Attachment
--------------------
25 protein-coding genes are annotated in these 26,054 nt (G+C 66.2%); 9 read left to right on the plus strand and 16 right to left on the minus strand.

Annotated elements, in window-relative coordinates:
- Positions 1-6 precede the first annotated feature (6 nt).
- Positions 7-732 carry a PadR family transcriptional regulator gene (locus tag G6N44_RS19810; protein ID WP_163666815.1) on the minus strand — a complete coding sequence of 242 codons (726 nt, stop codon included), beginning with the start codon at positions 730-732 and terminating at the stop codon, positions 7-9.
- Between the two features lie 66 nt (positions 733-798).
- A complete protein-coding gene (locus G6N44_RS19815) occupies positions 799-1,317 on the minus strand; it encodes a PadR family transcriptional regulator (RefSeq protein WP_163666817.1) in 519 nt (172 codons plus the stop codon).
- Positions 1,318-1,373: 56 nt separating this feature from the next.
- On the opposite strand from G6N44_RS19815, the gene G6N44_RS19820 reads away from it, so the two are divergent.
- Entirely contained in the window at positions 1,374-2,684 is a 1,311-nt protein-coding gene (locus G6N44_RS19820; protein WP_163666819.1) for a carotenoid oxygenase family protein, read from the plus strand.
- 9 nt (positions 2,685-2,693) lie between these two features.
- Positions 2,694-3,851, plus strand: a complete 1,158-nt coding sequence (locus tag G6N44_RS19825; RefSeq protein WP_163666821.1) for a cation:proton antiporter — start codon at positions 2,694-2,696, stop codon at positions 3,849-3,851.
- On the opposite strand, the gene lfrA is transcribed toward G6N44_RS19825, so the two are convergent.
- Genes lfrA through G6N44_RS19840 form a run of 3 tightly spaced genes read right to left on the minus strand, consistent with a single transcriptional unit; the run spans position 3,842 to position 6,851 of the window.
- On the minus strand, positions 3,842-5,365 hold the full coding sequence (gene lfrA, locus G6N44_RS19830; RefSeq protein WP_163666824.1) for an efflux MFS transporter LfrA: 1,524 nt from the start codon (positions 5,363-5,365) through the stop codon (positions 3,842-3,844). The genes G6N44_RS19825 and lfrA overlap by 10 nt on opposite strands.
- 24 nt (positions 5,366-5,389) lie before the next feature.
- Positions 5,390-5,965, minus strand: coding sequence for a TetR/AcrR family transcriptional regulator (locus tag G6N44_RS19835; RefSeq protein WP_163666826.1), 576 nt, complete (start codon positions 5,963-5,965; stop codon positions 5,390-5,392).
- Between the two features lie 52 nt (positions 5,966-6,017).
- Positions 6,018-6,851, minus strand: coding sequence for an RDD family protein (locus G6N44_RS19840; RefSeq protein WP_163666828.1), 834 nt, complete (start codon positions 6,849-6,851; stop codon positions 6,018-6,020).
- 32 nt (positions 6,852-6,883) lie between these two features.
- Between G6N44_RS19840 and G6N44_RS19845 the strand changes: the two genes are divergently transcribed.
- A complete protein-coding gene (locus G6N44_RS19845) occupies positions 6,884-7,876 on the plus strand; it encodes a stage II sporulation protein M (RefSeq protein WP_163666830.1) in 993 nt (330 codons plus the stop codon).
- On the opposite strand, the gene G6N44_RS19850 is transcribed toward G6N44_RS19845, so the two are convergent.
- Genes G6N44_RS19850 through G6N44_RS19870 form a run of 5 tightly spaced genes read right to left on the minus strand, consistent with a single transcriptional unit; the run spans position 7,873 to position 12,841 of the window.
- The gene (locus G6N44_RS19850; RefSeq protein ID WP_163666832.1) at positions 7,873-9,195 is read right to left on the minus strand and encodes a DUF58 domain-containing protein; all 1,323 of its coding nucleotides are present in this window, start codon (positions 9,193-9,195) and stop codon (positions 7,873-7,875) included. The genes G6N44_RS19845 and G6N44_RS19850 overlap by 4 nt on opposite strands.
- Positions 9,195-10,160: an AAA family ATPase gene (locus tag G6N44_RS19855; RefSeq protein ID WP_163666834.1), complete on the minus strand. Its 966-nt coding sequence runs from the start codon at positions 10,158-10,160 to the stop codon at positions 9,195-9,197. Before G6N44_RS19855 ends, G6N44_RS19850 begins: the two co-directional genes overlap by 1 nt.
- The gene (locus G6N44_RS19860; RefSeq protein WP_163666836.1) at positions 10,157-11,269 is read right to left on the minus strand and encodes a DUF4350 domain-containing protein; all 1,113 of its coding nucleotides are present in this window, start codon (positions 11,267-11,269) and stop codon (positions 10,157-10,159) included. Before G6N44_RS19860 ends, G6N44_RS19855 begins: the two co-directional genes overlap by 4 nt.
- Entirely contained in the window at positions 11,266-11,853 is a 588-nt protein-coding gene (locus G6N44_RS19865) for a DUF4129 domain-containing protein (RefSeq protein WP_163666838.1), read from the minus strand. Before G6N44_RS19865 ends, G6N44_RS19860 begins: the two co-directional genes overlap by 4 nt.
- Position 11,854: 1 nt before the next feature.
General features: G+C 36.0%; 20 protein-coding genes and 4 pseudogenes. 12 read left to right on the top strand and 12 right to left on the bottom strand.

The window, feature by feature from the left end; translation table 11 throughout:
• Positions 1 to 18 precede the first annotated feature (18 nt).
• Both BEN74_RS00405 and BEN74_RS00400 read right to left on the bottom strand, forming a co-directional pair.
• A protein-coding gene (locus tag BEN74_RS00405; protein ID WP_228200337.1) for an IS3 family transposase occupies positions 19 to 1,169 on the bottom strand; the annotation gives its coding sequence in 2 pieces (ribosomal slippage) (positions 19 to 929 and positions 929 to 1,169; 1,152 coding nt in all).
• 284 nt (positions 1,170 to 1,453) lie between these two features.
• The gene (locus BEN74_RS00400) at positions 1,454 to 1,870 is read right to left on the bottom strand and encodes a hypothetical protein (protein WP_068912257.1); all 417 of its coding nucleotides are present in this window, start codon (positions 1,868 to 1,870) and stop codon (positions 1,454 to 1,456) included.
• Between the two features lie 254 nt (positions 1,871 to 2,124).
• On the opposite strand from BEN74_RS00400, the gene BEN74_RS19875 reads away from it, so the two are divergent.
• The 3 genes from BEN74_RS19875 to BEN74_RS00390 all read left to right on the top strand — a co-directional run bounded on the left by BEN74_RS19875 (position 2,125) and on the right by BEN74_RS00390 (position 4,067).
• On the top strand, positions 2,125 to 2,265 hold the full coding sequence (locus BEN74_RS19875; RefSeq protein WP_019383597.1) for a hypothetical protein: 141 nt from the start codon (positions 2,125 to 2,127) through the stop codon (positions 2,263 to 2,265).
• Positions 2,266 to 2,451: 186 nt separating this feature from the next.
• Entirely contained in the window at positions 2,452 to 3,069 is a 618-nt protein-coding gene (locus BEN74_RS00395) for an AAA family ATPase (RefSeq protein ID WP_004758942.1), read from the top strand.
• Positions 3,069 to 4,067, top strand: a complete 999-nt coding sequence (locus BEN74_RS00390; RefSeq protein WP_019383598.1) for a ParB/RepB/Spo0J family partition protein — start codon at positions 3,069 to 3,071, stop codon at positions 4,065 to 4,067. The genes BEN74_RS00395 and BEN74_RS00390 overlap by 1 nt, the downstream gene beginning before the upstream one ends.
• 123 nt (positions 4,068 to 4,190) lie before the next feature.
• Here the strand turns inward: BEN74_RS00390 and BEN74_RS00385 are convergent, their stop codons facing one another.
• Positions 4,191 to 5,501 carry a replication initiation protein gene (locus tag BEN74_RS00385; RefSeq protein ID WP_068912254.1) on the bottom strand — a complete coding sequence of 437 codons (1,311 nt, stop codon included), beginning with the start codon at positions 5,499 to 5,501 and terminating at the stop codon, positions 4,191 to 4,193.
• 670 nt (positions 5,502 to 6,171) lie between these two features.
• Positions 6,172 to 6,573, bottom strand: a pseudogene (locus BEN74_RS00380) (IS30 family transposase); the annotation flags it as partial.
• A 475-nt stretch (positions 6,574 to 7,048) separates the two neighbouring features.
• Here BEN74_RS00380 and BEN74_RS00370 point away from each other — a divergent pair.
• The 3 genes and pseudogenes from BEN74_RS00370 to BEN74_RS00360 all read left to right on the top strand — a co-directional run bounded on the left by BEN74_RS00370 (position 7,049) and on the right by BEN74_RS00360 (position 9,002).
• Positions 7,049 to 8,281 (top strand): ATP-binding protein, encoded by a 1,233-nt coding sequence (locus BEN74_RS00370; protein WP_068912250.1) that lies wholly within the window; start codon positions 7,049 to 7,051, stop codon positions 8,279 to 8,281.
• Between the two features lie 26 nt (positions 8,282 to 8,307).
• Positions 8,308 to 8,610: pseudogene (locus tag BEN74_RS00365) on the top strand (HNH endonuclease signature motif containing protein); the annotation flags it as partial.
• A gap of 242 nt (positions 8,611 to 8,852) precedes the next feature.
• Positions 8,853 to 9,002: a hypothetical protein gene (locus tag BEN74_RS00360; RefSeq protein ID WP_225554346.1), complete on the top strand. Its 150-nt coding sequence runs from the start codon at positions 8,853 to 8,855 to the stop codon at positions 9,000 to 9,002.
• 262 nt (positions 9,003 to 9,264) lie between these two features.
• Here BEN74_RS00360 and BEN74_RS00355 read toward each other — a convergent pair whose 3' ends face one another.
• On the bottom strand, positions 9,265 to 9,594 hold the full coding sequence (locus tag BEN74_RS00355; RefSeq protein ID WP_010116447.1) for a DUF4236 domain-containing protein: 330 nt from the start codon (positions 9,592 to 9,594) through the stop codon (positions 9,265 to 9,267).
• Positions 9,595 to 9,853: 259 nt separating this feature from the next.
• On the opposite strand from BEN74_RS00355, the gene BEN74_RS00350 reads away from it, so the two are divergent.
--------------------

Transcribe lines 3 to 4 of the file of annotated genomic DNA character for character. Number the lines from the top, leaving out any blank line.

- Positions 1-6 precede the first annotated feature (6 nt).
- Positions 7-732 carry a PadR family transcriptional regulator gene (locus tag G6N44_RS19810; protein ID WP_163666815.1) on the minus strand — a complete coding sequence of 242 codons (726 nt, stop codon included), beginning with the start codon at positions 730-732 and terminating at the stop codon, positions 7-9.